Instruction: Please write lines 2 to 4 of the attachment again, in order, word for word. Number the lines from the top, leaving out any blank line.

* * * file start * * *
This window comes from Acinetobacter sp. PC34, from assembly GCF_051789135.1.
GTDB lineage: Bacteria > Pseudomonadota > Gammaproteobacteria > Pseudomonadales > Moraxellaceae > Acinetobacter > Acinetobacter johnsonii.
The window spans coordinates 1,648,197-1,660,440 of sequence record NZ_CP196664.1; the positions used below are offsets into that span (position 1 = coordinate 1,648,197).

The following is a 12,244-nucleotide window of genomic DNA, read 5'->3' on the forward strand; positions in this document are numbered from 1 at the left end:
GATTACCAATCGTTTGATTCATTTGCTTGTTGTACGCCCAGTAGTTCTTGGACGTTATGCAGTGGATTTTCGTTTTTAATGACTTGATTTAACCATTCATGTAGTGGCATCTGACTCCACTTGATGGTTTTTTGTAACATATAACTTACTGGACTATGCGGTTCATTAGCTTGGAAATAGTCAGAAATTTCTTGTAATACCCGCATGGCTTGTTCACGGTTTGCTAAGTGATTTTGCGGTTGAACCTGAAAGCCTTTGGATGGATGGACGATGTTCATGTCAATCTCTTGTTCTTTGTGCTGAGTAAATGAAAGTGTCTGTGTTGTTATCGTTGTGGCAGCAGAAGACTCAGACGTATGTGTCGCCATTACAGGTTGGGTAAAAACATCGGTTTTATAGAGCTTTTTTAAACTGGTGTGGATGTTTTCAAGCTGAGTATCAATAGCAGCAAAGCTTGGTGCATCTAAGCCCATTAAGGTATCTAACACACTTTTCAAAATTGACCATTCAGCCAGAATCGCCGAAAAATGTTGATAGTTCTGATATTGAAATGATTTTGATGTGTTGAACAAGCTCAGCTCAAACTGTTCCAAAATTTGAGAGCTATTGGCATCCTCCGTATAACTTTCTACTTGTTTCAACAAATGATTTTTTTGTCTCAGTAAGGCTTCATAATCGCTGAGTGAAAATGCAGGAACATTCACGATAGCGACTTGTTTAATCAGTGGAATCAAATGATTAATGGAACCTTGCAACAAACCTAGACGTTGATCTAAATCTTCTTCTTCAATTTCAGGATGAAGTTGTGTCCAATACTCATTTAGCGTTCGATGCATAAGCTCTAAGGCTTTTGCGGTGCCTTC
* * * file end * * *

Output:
GTDB lineage: Bacteria > Pseudomonadota > Gammaproteobacteria > Pseudomonadales > Moraxellaceae > Acinetobacter > Acinetobacter johnsonii.
The window spans coordinates 1,648,197-1,660,440 of sequence record NZ_CP196664.1; the positions used below are offsets into that span (position 1 = coordinate 1,648,197).

The following is a 12,244-nucleotide window of genomic DNA, read 5'->3' on the forward strand; positions in this document are numbered from 1 at the left end: